Free to Freemium: What We Learned from Changing our Pricing Model
From free to freemium… and to profitability: here's what we learned along the way.
When we first started WooRank and launched our website analysis tool in January 2010, the service was entirely free for unlimited use. Being a bootstrapped startup, however, we needed to generate revenue fast to stay afloat. Initially we made money by charging customers to generate white-label SEO reports while at the same time adding useful new features to the product.
In March 2012, our core product had matured enough for us to comfortably charge customers for an upgraded, premium service, especially the heavy users who we knew were making (more) money for their own businesses with our product. These users were typically digital agencies using WooRank to run instant website reviews for their clients in mere seconds, enabling both better service and the acquisition of more customers.
Despite this, the reality at the time was that the company was in jeopardy, and needed to find a better way to generate revenue not just to stay alive but to grow. We weren't in dire straits yet, but we realized something needed to be done to fine-tune the freemium model.
Our options were two-fold and based on capping usage:
- Limit the number of website reports our users could generate (e.g. only 1 full report per week).
- Limit the content of the reports by showing less data and fewer actionable tasks.
We quickly decided to go with option one, because we wanted to:
- Make sure every business customer had access to a full rather than a 'crippled' report.
- Be able to demonstrate the full capacity of the software to every free user.
- Charge for heavy usage of the product as we were giving those customers a lot of value.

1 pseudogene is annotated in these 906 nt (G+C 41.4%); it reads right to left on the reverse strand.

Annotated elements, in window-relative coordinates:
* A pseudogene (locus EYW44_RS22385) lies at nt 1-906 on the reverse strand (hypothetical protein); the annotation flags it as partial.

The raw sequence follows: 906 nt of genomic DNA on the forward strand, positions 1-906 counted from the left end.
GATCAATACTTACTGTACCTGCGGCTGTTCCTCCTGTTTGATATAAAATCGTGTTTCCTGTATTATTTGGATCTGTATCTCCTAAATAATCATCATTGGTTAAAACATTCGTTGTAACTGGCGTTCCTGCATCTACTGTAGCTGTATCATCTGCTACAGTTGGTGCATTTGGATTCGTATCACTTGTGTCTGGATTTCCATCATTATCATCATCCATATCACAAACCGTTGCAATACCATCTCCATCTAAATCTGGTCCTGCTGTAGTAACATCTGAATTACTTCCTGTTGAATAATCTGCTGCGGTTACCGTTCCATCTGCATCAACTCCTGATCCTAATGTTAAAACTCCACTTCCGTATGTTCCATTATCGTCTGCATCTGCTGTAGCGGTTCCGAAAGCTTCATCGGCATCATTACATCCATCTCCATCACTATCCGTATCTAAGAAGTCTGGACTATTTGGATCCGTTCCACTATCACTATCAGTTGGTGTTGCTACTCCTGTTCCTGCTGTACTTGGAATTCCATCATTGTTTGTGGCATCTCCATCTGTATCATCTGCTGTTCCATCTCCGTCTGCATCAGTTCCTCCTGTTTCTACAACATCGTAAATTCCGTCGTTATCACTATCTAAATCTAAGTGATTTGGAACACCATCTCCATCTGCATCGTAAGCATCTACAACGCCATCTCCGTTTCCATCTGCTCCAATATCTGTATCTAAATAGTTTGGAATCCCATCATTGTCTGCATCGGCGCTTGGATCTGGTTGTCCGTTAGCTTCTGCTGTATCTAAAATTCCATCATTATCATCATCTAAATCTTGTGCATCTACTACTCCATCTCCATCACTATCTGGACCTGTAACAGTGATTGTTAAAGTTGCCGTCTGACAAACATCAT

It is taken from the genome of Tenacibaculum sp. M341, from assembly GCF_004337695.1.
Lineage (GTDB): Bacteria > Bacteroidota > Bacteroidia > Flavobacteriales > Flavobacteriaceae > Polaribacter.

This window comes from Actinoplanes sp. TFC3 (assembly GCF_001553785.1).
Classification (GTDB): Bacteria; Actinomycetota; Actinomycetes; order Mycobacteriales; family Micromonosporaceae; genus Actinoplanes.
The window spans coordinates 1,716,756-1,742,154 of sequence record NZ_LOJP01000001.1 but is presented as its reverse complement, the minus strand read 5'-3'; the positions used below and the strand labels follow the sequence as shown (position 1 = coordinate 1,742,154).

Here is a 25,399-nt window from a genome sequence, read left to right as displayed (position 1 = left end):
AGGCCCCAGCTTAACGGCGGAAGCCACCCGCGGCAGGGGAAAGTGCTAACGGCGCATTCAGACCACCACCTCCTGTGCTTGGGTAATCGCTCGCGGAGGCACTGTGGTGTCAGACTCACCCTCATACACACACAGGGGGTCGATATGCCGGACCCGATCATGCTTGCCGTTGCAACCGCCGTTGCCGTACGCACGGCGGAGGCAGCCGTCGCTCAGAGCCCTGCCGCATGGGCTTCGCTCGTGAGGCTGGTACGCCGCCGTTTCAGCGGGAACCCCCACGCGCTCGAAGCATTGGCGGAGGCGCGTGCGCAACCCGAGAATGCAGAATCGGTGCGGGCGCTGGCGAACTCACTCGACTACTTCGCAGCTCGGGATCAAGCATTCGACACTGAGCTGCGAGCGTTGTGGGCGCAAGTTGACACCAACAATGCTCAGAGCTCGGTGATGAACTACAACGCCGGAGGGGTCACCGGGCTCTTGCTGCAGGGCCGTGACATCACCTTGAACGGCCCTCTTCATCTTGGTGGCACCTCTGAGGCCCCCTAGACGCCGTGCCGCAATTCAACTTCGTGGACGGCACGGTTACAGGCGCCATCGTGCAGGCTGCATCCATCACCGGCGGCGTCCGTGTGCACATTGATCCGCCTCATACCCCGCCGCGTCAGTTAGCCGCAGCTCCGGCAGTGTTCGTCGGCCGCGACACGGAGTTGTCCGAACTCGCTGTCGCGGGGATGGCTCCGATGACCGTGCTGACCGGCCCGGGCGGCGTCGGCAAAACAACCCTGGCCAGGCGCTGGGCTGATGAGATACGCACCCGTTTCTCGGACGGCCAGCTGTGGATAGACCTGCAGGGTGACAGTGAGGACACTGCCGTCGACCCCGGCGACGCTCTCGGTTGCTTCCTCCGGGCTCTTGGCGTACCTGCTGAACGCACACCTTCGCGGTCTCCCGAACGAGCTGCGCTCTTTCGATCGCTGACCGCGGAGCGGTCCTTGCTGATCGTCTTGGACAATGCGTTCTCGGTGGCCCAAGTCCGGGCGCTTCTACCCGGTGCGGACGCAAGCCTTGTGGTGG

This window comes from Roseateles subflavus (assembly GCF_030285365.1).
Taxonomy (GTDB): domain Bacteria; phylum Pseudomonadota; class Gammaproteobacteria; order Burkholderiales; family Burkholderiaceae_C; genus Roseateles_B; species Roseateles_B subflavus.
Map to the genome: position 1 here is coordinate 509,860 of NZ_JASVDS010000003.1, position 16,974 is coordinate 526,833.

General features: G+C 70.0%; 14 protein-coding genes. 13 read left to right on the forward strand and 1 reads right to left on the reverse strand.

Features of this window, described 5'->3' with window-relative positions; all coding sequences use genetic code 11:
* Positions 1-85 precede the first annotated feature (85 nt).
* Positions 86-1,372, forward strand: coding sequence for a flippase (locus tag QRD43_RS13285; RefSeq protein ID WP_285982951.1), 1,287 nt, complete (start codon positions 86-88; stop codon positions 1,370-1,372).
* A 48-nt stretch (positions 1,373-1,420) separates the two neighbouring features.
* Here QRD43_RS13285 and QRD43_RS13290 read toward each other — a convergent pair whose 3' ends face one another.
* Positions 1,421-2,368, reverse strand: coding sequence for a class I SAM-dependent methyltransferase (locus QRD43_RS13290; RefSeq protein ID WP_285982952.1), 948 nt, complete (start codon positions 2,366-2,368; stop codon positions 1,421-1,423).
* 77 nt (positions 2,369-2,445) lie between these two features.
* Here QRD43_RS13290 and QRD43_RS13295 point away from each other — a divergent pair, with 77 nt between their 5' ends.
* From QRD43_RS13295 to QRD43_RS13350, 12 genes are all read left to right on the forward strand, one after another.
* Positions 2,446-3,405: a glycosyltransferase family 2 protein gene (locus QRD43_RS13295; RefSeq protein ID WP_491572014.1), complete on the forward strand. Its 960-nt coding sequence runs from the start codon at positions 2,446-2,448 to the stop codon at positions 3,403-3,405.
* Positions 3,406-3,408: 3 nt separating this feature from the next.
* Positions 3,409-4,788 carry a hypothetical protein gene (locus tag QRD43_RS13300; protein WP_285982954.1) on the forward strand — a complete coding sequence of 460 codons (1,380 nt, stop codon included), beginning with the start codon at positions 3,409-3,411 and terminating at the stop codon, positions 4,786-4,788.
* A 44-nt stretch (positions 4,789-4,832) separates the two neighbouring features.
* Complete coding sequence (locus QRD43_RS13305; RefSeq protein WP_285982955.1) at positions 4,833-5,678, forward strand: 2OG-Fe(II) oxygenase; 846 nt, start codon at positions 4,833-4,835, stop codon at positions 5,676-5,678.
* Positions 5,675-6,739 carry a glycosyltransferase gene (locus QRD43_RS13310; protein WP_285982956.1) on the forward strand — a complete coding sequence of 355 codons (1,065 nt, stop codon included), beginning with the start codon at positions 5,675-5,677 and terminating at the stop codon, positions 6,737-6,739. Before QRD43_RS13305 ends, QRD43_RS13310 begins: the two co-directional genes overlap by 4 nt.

It was a quick decision, but that doesn't mean it was an easy one. We feared that we would make a lot of our users unhappy, and that's the last thing we wanted. We were also afraid that we would lose out on a lot of the traffic that helped us get to where we were in the first place.
What actually happened:
- Traffic did not drop much at all (phew).
- Sales multiplied three times in just one month.
We went from being close to running out of cash to profitability in a short period of time, allowing us to grow the team exponentially and significantly improve our product and customer service.
There were also a few unexpected consequences. We noticed that after our decision to start charging some of our users, searches for things like 'WooRank alternatives' and 'WooRank clones' shot up.
That was good news for us, perhaps counterintuitively, because we know how difficult it is to build a high-quality website analysis and SEO tool, and how impossible it is to simply clone it. We were sure that people who tried these lower-quality alternatives would come back to us eventually, due to the quality of our product; speedy results that are at scale and with a much higher level of accuracy (and care), thanks to our phenomenal developer team.
All things considered (and in hindsight), we made the right choice in going from free to freemium because we did it for all the right reasons. The assumptions we made out of fear turned out to be wrong, and in the end we learned that people appreciated the great service we offered at a reasonable price point, even if it took them some time and trying out of other products to realize it.
Starting to charge professionals and other heavy users allowed us to stay alive, and it not only helped these users make more money and win more clients over time, but it also allowed WooRank to continue offering once-a-week full reports for casual users free of charge. It was a win-win-win situation.
Has your company experienced anything similar? Or is your company in a similar state of transition? We're interested to hear your thoughts and experiences in the comments below.